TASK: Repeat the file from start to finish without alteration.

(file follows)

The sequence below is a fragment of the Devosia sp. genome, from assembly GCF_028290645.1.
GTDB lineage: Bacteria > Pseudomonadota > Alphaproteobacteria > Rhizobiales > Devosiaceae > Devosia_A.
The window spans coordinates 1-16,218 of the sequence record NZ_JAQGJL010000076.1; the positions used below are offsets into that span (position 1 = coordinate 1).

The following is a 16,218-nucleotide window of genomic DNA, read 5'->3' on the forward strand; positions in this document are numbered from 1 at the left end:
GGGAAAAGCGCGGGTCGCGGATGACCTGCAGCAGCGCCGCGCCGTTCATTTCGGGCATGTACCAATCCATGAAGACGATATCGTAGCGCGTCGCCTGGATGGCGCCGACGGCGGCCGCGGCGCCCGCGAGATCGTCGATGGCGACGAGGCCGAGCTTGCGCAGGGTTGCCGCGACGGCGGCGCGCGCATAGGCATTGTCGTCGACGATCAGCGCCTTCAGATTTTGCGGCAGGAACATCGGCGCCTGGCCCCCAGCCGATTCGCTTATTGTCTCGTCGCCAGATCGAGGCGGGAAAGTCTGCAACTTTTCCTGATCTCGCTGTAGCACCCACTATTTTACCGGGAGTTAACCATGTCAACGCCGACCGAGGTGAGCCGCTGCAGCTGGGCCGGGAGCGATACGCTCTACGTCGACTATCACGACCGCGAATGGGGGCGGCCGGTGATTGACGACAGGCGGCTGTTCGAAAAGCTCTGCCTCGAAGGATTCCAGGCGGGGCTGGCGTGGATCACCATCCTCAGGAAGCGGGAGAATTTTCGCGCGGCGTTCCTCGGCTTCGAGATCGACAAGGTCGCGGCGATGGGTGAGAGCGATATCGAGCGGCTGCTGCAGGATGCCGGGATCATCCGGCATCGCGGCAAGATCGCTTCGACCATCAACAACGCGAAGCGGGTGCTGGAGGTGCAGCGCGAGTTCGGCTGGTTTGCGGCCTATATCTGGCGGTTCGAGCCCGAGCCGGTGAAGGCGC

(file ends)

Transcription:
The sequence below is a fragment of the Devosia sp. genome, from assembly GCF_028290645.1.
GTDB lineage: Bacteria > Pseudomonadota > Alphaproteobacteria > Rhizobiales > Devosiaceae > Devosia_A.
The window spans coordinates 1-16,218 of the sequence record NZ_JAQGJL010000076.1; the positions used below are offsets into that span (position 1 = coordinate 1).

The following is a 16,218-nucleotide window of genomic DNA, read 5'->3' on the forward strand; positions in this document are numbered from 1 at the left end:
GGGAAAAGCGCGGGTCGCGGATGACCTGCAGCAGCGCCGCGCCGTTCATTTCGGGCATGTACCAATCCATGAAGACGATATCGTAGCGCGTCGCCTGGATGGCGCCGACGGCGGCCGCGGCGCCCGCGAGATCGTCGATGGCGACGAGGCCGAGCTTGCGCAGGGTTGCCGCGACGGCGGCGCGCGCATAGGCATTGTCGTCGACGATCAGCGCCTTCAGATTTTGCGGCAGGAACATCGGCGCCTGGCCCCCAGCCGATTCGCTTATTGTCTCGTCGCCAGATCGAGGCGGGAAAGTCTGCAACTTTTCCTGATCTCGCTGTAGCACCCACTATTTTACCGGGAGTTAACCATGTCAACGCCGACCGAGGTGAGCCGCTGCAGCTGGGCCGGGAGCGATACGCTCTACGTCGACTATCACGACCGCGAATGGGGGCGGCCGGTGATTGACGACAGGCGGCTGTTCGAAAAGCTCTGCCTCGAAGGATTCCAGGCGGGGCTGGCGTGGATCACCATCCTCAGGAAGCGGGAGAATTTTCGCGCGGCGTTCCTCGGCTTCGAGATCGACAAGGTCGCGGCGATGGGTGAGAGCGATATCGAGCGGCTGCTGCAGGATGCCGGGATCATCCGGCATCGCGGCAAGATCGCTTCGACCATCAACAACGCGAAGCGGGTGCTGGAGGTGCAGCGCGAGTTCGGCTGGTTTGCGGCCTATATCTGGCGGTTCGAGCCCGAGCCGGTGAAGGCGC